The village that gingerbread built

Derek Lenehan

Hospitality management students set up display in Student Center

Junior communications major Katie Ridinger looks over the delectable rooftops of the gingerbread village in the Student Center.

Credit: Jason Hall

More than 500 pounds of gingerbread, 600 pounds of frosting, $700 worth of candy and a whole lot of love.

When mixed by 42 hospitality management students, the finished product is an elaborate holiday decoration in the Student Center.

Hospitality management students assembled their annual Gingerbread Village for the 25th year in a row yesterday, with more than 30 students helping to assemble the creation.

The village consisted of 42 buildings, dozens of trees, roads, a lake and a river.

The project is a part of the Food Production 2 class and is worth a large portion of the students’ grades, said Donna Ward, assistant to Chef Ronald Perkins, the event’s main planner.

Craig Ryan, junior hospitality management major, said that the students had been working hard on the houses.

“I’ve spent about seven hours on mine,” he said. “But a lot of students have spent between 10 and 15 hours on them.”

Stephanie Morse, junior hospitality major and general manager of the project, also spoke of the students’ efforts.

“It’s very strenuous work, but our team came together and really tackled the job,” she said.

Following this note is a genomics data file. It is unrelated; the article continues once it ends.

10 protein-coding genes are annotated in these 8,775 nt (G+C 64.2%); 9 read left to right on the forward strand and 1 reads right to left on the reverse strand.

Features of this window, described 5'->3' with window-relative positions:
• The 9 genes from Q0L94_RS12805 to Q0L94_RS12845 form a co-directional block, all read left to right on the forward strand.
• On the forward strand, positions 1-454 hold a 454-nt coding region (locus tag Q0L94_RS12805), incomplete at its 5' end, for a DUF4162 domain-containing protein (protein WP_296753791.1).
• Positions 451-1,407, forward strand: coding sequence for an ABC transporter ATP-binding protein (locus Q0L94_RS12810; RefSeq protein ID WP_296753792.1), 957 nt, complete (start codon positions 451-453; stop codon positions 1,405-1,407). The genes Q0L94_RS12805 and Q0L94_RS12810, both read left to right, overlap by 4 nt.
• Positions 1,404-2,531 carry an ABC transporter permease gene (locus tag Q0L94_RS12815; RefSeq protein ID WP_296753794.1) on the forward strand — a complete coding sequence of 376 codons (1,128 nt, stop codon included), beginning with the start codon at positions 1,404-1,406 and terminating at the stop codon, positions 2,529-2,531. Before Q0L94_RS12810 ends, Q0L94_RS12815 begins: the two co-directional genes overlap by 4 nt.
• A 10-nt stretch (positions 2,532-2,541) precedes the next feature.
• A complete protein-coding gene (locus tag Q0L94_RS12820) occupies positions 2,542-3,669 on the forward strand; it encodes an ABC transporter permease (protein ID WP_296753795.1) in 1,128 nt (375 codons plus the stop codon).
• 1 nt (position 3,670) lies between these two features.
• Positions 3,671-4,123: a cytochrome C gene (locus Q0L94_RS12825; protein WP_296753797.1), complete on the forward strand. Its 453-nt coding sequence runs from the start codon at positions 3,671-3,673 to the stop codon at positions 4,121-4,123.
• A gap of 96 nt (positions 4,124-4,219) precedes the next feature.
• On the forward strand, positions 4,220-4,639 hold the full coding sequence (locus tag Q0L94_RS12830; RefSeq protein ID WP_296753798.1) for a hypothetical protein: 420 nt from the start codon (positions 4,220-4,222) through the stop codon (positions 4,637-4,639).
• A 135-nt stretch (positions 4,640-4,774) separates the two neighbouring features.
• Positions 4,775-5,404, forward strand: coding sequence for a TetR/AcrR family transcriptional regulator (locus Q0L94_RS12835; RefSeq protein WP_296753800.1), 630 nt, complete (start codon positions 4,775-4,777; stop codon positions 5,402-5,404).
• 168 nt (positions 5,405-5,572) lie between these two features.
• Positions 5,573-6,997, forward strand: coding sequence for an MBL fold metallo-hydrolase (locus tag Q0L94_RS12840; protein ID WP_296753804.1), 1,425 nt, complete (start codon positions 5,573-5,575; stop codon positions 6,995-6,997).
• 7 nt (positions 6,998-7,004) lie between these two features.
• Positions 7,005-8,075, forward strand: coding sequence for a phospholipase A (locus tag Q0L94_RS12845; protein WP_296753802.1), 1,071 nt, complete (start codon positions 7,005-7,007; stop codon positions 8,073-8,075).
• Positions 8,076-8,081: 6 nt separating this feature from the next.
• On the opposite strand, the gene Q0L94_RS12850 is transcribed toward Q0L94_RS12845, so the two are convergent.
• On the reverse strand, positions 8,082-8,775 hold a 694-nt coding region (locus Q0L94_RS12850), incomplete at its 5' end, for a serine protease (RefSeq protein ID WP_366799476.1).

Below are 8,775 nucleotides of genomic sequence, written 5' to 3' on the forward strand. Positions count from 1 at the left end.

The funding for the project was partially covered by the class cost, and partially from donations, Perkins said.

“The labor is also reasonably inexpensive,” he added, with a smile.

Additional features, such as the lakes, trees, and roads, were added to the village right in the Student Center, in addition to a layer of frosting that fused the entire village together. Several students made an improvised silo on a farmhouse, consisting mostly of cereal and icing. A light dusting of powdered sugar was also added.

A few moments of tension were felt when the three separate tables holding sections of the village had to be pushed together, but no damage occurred.

Gerald Miller, also a junior hospitality management major, described the event as fun and memorable.

“It was really fun,” he said. “We’ll never forget those nights that we were all up from 2 a.m. to 6 a.m. working on these together. It’s the college life.”

The village will be displayed in the Student Center throughout the holiday season.

Contact news correspondent Derek Lenehan at [email protected].